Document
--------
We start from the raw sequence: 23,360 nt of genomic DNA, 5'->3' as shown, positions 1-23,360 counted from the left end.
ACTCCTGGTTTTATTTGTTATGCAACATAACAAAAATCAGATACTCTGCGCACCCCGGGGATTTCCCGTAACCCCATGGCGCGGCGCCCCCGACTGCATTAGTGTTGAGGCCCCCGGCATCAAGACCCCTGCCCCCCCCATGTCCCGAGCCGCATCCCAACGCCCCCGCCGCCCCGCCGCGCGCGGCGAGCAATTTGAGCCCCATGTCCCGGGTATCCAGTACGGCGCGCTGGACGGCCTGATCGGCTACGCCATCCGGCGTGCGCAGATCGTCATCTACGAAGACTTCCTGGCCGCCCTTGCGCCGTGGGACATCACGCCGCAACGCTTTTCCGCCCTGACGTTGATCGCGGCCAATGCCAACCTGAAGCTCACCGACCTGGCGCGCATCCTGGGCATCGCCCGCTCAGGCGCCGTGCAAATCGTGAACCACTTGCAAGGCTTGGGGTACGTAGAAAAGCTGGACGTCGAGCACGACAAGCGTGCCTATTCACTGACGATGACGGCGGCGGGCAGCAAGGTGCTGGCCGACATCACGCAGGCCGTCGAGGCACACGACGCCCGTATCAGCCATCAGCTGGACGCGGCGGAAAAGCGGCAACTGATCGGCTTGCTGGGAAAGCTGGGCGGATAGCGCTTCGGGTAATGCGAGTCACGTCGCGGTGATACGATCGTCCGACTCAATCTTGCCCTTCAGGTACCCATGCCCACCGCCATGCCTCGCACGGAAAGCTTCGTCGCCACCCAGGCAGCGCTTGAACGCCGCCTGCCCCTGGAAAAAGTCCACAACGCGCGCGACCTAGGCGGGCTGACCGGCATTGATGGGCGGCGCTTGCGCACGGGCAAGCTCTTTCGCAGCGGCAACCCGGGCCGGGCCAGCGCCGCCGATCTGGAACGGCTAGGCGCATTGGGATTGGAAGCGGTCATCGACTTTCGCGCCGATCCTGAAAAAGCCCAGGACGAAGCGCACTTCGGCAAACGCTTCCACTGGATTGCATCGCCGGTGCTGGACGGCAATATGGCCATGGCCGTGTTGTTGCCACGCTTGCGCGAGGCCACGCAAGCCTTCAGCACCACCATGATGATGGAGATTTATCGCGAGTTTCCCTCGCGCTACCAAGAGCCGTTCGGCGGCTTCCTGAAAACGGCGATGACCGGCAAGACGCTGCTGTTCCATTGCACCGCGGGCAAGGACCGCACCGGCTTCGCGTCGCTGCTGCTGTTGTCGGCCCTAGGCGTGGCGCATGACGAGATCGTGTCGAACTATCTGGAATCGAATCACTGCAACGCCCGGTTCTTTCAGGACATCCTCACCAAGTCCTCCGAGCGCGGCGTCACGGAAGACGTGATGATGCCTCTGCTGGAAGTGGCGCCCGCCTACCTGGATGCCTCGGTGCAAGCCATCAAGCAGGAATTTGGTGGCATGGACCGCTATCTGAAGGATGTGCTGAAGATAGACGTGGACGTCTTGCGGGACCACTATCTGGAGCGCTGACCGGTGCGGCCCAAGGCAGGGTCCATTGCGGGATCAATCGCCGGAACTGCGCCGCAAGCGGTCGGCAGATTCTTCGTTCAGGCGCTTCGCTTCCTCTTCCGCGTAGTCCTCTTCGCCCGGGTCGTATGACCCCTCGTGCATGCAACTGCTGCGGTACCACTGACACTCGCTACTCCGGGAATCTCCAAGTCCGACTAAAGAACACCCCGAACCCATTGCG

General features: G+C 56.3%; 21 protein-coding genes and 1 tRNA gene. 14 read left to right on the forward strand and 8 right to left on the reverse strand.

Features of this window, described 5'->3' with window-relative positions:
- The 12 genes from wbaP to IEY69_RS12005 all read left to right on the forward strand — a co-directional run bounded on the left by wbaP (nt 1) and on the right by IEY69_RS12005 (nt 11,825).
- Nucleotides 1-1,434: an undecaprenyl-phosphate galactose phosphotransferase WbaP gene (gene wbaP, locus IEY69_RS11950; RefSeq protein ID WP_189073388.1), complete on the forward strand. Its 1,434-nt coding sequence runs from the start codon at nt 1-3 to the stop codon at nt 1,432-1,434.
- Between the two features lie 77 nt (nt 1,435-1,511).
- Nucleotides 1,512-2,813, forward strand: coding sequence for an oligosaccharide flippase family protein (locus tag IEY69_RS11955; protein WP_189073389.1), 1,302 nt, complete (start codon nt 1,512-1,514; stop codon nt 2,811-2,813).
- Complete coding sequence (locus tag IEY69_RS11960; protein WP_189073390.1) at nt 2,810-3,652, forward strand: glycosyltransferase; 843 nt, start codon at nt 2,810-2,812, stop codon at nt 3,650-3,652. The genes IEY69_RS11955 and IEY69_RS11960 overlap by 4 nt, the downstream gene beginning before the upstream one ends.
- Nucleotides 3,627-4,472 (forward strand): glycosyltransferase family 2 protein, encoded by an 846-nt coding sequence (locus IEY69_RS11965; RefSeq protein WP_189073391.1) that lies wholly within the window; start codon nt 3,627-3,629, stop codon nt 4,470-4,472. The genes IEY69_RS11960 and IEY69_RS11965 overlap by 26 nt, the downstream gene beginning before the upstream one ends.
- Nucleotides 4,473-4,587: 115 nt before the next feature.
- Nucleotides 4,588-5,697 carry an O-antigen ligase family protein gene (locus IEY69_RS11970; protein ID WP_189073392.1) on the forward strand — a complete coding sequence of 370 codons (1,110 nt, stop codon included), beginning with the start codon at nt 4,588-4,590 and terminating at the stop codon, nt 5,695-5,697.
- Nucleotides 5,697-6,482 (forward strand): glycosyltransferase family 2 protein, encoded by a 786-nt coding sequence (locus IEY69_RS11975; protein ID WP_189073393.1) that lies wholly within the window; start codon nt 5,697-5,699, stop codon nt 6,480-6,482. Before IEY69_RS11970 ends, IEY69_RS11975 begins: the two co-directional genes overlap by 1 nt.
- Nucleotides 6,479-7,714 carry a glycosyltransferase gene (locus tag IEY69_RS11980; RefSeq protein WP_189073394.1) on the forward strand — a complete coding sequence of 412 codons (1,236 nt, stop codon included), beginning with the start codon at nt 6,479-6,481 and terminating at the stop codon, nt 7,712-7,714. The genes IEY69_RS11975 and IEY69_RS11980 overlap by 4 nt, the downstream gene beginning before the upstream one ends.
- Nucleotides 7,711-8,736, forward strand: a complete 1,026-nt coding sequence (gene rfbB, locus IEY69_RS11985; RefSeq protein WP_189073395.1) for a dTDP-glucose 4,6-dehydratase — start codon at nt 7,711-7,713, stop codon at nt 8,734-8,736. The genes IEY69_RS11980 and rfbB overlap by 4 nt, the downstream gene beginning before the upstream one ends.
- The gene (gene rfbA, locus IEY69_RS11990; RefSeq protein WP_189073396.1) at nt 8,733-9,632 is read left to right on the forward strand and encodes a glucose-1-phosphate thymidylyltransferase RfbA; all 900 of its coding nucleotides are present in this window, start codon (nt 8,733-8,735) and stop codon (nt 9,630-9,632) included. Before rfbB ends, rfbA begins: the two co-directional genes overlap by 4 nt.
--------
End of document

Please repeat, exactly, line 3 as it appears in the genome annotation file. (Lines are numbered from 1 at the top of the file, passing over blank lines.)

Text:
General features: G+C 56.3%; 21 protein-coding genes and 1 tRNA gene. 14 read left to right on the forward strand and 8 right to left on the reverse strand.